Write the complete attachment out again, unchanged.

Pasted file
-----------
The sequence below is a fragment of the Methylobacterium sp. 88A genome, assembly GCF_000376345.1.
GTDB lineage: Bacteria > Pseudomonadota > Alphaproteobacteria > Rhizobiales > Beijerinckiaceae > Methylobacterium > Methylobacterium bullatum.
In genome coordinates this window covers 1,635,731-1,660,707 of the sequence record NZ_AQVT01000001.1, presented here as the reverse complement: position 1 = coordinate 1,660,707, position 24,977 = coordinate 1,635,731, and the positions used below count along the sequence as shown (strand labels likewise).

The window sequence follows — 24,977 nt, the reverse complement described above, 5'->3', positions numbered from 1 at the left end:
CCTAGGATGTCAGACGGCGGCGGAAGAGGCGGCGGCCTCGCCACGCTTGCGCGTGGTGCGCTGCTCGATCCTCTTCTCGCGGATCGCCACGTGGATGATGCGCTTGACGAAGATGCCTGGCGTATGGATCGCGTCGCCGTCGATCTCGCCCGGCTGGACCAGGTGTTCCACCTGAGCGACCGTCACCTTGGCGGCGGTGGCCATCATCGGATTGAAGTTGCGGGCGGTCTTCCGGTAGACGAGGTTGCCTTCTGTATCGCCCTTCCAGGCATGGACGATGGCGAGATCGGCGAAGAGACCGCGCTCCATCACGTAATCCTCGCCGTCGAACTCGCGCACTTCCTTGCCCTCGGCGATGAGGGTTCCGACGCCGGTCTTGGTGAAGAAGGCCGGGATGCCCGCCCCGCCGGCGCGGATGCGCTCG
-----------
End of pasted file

The sequence below is a fragment of the Methylobacterium sp. 88A genome, assembly GCF_000376345.1.
GTDB lineage: Bacteria > Pseudomonadota > Alphaproteobacteria > Rhizobiales > Beijerinckiaceae > Methylobacterium > Methylobacterium bullatum.
In genome coordinates this window covers 1,635,731-1,660,707 of the sequence record NZ_AQVT01000001.1, presented here as the reverse complement: position 1 = coordinate 1,660,707, position 24,977 = coordinate 1,635,731, and the positions used below count along the sequence as shown (strand labels likewise).

The window sequence follows — 24,977 nt, the reverse complement described above, 5'->3', positions numbered from 1 at the left end:
CCTAGGATGTCAGACGGCGGCGGAAGAGGCGGCGGCCTCGCCACGCTTGCGCGTGGTGCGCTGCTCGATCCTCTTCTCGCGGATCGCCACGTGGATGATGCGCTTGACGAAGATGCCTGGCGTATGGATCGCGTCGCCGTCGATCTCGCCCGGCTGGACCAGGTGTTCCACCTGAGCGACCGTCACCTTGGCGGCGGTGGCCATCATCGGATTGAAGTTGCGGGCGGTCTTCCGGTAGACGAGGTTGCCTTCTGTATCGCCCTTCCAGGCATGGACGATGGCGAGATCGGCGAAGAGACCGCGCTCCATCACGTAATCCTCGCCGTCGAACTCGCGCACTTCCTTGCCCTCGGCGATGAGGGTTCCGACGCCGGTCTTGGTGAAGAAGGCCGGGATGCCCGCCCCGCCGGCGCGGATGCGCTCG